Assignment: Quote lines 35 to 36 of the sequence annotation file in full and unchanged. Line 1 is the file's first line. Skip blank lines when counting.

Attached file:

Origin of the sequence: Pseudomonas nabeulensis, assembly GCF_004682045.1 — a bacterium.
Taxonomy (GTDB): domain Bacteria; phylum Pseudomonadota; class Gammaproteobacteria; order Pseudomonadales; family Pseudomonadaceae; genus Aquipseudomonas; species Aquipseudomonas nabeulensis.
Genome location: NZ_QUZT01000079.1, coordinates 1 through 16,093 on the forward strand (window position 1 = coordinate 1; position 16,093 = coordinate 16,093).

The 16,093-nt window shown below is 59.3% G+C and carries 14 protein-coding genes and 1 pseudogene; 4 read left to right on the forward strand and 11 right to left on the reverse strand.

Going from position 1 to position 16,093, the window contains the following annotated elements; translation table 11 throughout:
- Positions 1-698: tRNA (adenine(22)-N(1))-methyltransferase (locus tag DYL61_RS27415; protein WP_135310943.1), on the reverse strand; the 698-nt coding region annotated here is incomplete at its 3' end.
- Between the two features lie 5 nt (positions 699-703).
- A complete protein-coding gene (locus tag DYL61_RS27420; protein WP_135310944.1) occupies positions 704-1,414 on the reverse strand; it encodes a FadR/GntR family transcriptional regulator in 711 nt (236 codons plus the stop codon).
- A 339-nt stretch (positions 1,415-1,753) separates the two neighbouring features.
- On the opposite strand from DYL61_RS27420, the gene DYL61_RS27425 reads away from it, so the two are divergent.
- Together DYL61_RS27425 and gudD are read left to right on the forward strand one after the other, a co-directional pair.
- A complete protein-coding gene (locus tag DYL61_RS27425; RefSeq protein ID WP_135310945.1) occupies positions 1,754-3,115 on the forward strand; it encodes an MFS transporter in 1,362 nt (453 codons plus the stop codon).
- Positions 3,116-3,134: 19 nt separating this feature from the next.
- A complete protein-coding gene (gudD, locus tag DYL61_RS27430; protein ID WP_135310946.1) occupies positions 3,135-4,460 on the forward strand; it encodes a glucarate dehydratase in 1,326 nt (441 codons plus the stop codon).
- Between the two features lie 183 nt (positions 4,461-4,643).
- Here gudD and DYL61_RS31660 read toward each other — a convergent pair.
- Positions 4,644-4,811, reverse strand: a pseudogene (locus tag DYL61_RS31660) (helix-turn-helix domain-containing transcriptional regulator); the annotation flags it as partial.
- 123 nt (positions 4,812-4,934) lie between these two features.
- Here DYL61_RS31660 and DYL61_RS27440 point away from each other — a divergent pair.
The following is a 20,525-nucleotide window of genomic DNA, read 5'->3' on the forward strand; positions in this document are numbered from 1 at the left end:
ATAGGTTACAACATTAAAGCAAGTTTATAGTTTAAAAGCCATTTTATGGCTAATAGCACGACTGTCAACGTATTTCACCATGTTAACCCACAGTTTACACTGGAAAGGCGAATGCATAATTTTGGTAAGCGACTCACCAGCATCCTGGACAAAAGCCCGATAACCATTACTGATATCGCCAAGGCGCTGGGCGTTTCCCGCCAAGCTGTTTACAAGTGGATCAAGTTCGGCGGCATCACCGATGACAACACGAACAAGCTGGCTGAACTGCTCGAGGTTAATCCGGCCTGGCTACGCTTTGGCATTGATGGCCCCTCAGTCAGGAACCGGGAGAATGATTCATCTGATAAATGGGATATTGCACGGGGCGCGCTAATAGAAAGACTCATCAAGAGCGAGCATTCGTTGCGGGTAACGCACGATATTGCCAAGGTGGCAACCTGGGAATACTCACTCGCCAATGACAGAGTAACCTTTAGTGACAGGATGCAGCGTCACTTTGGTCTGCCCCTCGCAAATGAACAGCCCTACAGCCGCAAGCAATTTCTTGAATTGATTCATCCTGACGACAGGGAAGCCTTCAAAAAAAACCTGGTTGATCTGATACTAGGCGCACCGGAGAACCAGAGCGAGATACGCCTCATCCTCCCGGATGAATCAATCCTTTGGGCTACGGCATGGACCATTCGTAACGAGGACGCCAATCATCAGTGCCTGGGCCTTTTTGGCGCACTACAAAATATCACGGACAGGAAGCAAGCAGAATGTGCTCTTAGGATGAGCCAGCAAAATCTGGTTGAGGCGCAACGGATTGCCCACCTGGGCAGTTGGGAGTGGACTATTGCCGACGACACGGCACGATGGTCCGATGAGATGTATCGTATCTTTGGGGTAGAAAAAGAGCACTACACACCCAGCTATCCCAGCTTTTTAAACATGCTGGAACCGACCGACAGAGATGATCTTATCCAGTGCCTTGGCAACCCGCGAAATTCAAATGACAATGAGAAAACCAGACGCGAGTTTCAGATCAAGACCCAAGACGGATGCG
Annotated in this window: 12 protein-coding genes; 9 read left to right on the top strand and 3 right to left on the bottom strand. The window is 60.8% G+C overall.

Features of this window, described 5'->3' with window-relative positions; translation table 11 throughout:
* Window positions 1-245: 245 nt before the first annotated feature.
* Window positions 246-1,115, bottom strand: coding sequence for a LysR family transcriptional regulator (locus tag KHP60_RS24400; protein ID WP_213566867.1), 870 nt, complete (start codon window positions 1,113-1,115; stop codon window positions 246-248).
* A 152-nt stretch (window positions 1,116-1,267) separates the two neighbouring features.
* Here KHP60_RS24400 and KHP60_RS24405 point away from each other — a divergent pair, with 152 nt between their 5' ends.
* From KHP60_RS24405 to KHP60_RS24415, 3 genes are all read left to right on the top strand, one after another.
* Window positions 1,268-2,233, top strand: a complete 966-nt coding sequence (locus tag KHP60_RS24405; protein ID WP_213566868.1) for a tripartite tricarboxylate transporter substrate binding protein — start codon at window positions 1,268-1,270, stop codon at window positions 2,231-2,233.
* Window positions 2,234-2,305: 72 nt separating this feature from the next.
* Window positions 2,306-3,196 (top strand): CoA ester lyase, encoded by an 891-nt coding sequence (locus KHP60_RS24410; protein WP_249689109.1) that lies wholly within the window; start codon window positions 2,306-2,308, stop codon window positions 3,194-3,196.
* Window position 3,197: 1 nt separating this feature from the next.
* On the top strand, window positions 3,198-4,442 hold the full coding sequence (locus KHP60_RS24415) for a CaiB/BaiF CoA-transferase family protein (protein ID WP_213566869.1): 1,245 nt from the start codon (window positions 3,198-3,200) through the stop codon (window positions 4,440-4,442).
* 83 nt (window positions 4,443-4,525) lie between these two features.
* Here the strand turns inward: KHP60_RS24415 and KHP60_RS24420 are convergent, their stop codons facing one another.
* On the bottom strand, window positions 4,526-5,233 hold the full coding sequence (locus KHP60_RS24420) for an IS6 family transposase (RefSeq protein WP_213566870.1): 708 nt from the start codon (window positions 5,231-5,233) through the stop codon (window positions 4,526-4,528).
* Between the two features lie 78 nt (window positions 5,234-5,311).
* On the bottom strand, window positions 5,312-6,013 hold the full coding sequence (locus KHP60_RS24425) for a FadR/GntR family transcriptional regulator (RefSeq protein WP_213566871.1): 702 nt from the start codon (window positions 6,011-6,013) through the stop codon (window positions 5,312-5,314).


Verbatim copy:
* Here the strand turns inward: KHP60_RS24415 and KHP60_RS24420 are convergent, their stop codons facing one another.
* On the bottom strand, window positions 4,526-5,233 hold the full coding sequence (locus KHP60_RS24420) for an IS6 family transposase (RefSeq protein WP_213566870.1): 708 nt from the start codon (window positions 5,231-5,233) through the stop codon (window positions 4,526-4,528).